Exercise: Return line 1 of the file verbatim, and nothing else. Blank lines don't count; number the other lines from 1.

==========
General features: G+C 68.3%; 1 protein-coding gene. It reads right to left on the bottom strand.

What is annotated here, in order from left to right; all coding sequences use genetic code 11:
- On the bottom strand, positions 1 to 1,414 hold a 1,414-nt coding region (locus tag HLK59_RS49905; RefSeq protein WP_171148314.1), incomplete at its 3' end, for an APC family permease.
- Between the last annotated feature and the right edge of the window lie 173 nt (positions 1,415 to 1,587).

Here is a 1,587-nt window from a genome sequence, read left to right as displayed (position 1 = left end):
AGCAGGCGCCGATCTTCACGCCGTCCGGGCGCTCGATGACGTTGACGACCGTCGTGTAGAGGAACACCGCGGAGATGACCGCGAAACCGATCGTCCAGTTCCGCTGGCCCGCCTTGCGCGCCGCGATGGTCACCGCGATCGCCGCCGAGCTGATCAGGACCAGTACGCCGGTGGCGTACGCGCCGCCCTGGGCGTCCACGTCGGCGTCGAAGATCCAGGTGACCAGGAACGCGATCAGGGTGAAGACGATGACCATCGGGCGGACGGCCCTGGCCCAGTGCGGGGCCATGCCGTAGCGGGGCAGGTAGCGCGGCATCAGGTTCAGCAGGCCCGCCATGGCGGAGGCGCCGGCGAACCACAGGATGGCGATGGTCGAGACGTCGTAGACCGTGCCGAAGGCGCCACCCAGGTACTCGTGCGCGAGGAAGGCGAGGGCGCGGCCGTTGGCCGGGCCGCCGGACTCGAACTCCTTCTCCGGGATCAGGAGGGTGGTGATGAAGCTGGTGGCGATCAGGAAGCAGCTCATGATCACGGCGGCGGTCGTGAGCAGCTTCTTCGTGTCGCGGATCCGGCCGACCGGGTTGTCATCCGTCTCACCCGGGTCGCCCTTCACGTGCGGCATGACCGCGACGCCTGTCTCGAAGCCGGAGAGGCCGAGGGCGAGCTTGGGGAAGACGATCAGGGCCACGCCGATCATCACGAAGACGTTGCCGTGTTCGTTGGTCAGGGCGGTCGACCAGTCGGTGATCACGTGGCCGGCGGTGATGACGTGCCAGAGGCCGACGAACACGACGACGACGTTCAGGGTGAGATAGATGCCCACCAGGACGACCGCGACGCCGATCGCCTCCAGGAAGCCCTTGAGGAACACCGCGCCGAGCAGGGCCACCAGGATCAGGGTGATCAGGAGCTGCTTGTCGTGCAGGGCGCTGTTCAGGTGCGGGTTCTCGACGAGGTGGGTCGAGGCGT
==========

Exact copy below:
General features: G+C 68.3%; 1 protein-coding gene. It reads right to left on the bottom strand.